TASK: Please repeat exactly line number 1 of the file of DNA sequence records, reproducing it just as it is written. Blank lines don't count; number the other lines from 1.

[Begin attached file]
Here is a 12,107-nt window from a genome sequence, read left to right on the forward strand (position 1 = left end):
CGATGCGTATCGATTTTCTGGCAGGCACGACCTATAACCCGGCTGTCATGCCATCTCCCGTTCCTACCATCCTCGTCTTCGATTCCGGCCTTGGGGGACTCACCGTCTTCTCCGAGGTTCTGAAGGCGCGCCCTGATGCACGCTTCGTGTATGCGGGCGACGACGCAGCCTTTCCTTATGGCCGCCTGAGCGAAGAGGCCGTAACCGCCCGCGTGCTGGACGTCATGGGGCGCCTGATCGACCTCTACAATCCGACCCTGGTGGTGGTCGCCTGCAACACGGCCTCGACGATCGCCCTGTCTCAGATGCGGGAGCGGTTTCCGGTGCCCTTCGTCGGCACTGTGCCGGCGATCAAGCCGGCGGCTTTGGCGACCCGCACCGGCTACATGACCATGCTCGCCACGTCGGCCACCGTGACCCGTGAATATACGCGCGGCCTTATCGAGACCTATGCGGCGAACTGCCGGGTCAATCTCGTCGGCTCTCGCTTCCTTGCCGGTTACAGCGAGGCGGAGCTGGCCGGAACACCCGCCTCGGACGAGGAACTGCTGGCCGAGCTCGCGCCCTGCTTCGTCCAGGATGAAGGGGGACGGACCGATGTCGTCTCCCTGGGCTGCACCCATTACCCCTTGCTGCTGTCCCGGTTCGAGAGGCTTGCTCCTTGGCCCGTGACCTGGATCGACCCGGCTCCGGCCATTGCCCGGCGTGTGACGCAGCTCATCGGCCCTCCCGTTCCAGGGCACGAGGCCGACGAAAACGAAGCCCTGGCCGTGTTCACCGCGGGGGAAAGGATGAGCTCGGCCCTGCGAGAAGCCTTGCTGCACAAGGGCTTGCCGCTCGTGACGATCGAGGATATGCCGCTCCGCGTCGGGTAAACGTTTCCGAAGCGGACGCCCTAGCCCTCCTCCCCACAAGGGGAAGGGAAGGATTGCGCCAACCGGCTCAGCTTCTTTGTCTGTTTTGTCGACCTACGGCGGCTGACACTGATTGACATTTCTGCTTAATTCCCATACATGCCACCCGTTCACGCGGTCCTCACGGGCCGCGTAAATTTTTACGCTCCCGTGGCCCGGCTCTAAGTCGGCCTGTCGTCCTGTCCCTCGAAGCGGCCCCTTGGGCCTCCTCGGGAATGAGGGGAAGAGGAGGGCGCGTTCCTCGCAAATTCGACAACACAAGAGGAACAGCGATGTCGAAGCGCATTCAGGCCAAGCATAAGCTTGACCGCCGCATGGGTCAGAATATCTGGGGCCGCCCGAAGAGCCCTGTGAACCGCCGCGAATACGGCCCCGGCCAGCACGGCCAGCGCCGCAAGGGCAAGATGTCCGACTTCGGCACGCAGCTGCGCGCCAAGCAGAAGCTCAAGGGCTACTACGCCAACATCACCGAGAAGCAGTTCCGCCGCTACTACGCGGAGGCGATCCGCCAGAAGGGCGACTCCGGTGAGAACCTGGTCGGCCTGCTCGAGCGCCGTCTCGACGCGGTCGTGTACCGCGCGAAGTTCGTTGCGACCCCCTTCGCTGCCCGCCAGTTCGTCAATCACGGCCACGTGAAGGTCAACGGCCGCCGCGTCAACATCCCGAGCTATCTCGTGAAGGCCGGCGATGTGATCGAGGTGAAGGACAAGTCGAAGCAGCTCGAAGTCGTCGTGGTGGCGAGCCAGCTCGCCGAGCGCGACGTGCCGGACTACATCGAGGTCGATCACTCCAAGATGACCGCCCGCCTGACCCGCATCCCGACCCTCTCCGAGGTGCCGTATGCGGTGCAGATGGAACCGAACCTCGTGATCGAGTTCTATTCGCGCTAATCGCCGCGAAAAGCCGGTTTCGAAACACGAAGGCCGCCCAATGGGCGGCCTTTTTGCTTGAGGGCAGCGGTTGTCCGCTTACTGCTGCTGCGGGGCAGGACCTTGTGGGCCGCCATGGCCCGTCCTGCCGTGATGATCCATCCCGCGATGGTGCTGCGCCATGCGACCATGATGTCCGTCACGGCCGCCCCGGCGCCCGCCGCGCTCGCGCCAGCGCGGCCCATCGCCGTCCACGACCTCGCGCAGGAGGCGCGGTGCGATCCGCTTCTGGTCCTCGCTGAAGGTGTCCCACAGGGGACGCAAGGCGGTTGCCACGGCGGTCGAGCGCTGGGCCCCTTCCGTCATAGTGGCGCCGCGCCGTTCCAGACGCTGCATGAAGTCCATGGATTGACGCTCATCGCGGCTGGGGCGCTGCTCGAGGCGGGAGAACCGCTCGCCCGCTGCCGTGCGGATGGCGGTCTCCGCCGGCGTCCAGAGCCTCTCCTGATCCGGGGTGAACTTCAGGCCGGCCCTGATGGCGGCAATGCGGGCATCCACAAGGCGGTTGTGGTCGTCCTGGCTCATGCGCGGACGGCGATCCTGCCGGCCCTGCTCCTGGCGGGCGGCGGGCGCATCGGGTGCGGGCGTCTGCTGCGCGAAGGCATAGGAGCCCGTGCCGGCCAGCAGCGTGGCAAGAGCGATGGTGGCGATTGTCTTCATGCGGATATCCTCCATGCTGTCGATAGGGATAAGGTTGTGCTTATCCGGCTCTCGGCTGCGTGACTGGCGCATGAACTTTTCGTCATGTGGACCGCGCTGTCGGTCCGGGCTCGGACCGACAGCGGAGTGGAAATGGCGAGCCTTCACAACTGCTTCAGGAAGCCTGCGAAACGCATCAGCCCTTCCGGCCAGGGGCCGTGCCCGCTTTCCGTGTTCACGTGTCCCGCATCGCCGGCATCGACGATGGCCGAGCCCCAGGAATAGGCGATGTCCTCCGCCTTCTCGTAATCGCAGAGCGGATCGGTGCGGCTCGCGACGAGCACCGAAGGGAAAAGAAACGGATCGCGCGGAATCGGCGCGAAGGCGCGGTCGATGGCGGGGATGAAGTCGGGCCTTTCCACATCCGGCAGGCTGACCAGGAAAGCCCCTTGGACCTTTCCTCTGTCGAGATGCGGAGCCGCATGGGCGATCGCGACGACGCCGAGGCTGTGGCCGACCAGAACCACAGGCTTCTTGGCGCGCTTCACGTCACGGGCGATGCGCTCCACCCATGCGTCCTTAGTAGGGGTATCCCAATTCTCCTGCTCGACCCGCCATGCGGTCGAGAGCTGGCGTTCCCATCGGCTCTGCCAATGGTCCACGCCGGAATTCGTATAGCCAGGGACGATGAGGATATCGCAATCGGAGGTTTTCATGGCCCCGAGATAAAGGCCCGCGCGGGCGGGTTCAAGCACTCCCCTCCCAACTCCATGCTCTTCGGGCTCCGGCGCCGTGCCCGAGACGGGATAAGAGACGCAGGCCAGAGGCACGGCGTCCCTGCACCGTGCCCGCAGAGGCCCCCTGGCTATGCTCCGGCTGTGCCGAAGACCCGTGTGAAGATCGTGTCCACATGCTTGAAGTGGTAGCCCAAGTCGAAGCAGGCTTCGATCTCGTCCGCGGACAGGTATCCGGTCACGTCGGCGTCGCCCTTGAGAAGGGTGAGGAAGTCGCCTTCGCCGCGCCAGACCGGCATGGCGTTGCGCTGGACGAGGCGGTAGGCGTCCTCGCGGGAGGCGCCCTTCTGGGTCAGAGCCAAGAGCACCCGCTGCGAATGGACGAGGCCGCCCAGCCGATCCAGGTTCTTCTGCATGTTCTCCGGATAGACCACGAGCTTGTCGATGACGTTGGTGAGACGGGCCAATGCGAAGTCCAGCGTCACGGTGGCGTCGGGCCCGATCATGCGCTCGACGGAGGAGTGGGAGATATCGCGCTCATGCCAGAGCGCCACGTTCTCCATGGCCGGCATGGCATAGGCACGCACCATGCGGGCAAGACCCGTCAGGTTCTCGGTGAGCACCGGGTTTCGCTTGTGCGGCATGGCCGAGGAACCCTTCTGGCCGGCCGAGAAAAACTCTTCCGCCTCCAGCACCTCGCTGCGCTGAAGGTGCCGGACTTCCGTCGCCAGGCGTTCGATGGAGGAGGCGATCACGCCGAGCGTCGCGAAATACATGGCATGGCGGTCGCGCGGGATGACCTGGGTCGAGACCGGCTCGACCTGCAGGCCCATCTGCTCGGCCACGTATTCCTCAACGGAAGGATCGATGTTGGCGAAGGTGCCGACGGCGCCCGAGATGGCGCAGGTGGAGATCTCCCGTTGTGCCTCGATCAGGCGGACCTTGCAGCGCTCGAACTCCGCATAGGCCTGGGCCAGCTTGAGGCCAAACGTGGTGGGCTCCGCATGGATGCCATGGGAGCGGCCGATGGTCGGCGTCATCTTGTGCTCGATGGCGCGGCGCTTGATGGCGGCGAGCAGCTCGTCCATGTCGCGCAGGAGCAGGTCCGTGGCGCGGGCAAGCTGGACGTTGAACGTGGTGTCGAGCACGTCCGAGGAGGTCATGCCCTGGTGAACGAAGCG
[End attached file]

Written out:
Here is a 12,107-nt window from a genome sequence, read left to right on the forward strand (position 1 = left end):